The Australian Government has recognised the importance of genomics to society’s health outcomes and has invested heavily in human genomics research and diagnostic capabilities. Opportunities exist to further connect research institutions, make strategic international partnerships and improve food security in the longer term. Our expertise in genomics has us well positioned to develop new and sophisticated treatments for chronic diseases and cancers, create opportunities to avoid some inherited diseases, and improve our future pandemic preparedness. Research in this area is well coordinated nationally and has strong international partnerships and collaborations, which translates to better healthcare outcomes for Australians from screening to treatment development.
Our strength in genomic research also contributes to our capabilities in downstream applications, such as synthetic biology and other ‘omics technologies such as metabolomics and proteomics. However, without appropriate regulation there is a risk of genomic information being used to discriminate against individuals, such as for health insurance, or for broader demographic stigmatisation and marginalisation.
Challenges identified as a barrier to realising the potential of genomics include:
- Lack of social licence and acceptance of gene therapies and genetic modification, resulting in poor uptake and lack of return on research investment.
- Lack of trust, culturally appropriate engagement, governance (including uniform consent and privacy arrangements Australia-wide) and acceptance of data sharing (including for secondary purposes that an individual may not agree with), resulting in lack of utility in genetic and genomic data and adding to the lack of social licence and acceptance of the technologies.
- Insufficient secure and cost-effective data infrastructure to collect, store, manage, access, share and analyse large volumes of data.
- Insufficient engagement with international work, leading to underrepresentation of Australia’s diverse population in reference genomes.
Research impact (RI)
The United States has the highest research impact in this area, with Australia ranked 6th. Total volume of published research has been decreasing at around 3% p.a. over the 5 year period 2016–2020, with 27% of research involving international collaboration.
- USA - 56148
- China - 18889
- UK - 17844
- Germany - 11972
- Canada - 8568
- Australia - 8343
The research impact provides an indication of the productivity of a country or institution. Here, productivity was assumed to be represented by the volume of publications (i.e. scholarly output) as an indicator of the resources & facilities, and the level of interest in the publications as an indicator of quality.
Australia is unranked venture capital (VC) investment for genomics and genetic sequencing. Investment in this area has been growing at 16% p.a. since 2016. The United States has the greatest VC investment in this area, well ahead of China.
Data from Crunchbase. The Crunchbase database provides a partial view of the global VC landscape. However the quantity, quality and richness of the data are considered to be statistically significant, and indicative of global trends.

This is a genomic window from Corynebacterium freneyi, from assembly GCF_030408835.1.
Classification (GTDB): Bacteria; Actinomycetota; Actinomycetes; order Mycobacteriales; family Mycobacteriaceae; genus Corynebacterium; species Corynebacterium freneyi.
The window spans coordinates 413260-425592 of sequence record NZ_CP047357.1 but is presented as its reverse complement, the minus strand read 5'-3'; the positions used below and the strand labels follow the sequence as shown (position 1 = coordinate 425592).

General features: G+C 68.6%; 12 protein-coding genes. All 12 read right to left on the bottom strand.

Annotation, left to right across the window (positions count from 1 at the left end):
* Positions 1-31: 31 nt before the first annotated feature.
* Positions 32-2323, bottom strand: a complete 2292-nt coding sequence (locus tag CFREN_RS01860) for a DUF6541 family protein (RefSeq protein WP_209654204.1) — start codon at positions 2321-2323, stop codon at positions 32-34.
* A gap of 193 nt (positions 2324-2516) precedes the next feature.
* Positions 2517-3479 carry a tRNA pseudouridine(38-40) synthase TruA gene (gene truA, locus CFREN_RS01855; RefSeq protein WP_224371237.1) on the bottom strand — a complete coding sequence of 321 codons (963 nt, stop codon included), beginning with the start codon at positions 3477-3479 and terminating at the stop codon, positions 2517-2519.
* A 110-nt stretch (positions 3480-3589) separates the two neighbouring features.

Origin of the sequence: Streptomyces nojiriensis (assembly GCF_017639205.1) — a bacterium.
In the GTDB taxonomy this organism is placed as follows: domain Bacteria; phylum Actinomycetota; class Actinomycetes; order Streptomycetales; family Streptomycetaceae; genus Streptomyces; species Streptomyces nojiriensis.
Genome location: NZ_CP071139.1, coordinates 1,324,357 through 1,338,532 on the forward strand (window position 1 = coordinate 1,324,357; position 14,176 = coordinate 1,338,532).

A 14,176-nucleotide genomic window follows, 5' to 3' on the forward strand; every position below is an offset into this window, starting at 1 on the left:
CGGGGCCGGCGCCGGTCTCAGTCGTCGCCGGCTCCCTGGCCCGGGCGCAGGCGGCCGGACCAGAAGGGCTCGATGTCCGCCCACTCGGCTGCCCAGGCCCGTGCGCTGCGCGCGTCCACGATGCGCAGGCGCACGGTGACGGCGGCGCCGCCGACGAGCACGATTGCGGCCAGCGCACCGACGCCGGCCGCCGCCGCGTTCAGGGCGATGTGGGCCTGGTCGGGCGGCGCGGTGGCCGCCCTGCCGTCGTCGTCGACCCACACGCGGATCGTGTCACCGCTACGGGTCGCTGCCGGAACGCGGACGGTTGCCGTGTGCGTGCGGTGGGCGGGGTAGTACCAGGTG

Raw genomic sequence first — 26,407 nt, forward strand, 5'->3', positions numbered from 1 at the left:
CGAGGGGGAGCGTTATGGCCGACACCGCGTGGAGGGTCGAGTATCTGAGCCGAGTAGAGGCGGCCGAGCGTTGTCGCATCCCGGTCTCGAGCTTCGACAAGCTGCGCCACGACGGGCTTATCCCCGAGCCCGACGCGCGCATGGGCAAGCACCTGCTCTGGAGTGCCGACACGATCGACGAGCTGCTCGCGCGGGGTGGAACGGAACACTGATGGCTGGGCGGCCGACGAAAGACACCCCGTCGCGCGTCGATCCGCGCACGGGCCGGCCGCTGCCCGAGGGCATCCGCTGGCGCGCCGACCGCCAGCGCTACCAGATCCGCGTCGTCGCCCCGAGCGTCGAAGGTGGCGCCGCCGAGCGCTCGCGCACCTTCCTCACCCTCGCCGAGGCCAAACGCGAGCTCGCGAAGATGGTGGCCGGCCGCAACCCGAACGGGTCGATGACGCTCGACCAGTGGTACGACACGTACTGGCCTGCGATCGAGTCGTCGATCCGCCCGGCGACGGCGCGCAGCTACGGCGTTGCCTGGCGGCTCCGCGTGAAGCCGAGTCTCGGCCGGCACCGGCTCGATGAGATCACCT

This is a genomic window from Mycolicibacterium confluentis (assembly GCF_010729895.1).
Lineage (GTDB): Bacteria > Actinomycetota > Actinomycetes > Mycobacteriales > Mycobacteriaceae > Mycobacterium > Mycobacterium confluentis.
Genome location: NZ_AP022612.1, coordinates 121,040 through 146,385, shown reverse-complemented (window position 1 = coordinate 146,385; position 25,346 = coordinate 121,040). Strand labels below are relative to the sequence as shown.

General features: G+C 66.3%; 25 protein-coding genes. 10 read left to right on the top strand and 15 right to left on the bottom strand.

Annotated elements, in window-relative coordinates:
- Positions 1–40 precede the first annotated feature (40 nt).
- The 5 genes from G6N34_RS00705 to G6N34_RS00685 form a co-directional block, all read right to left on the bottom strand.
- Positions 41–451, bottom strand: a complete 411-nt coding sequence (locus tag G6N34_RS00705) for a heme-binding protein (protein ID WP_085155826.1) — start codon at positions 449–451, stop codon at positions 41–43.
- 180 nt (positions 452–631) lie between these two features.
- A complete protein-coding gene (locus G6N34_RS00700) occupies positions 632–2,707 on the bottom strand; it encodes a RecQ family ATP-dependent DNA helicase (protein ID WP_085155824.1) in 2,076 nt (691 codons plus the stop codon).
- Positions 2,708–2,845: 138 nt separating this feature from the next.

Patents - international
The number of patents filed for this field has increased by 7% annually from 2015 to 2019. Most patents for this technology were filed by applicants or inventors from the United States and China, with Australia ranked 13th.
- USA - 2474
- China - 2376
- R. of Korea - 476
- Japan - 225
- UK - 212
- Australia - 74
Research institutions - international
The United States has 6 institutes in the top 10 international institutions, with Harvard University dominating research impact. The United Kingdom has 2 institutes in the top 10 international institutes.
|Rank||Top International Institution||Research Impact|
|1||Harvard University | United States||6601|
|2||Massachusetts Institute of Technology | United States||4765|
|3||University of Cambridge | United Kingdom||4463|
|4||Seoul National University | South Korea||4338|
|5||French National Centre for Scientific Research (CNRS) | France||4098|
|6||Wellcome Sanger Institute | United Kingdom||3946|
|7||National Institutes of Health | United States||3920|
|8||Broad Institute | United States||3784|
|9||Memorial Sloan-Kettering Cancer Center | United States||3713|
|10||Stanford University | United States||3412|
Research institutions - Australia
Within Australia, the University of Queensland has the highest research impact, and is ranked 29th internationally. Second ranked University of Melbourne is ranked 50th internationally.
|Rank||Top Australian Institution||Research Impact|
|1||University of Queensland||2134|
|2||University of Melbourne||1343|
|3||University of Western Australia||951|
|4||University of Sydney||926|
|5||University of New South Wales||905|
|6||Garvan Institute of Medical Research||863|
|7||University of Adelaide||395|
|10||La Trobe University||254|
Patents - Australia
|Top 5 Australian Patent Applicants||Patent Families|
|Garvan Institute of Medical Research||7|
|University of Melbourne||3|
|Children’s Medical Research Institute||2|
Patents filed by Australian businesses, 2015–2019.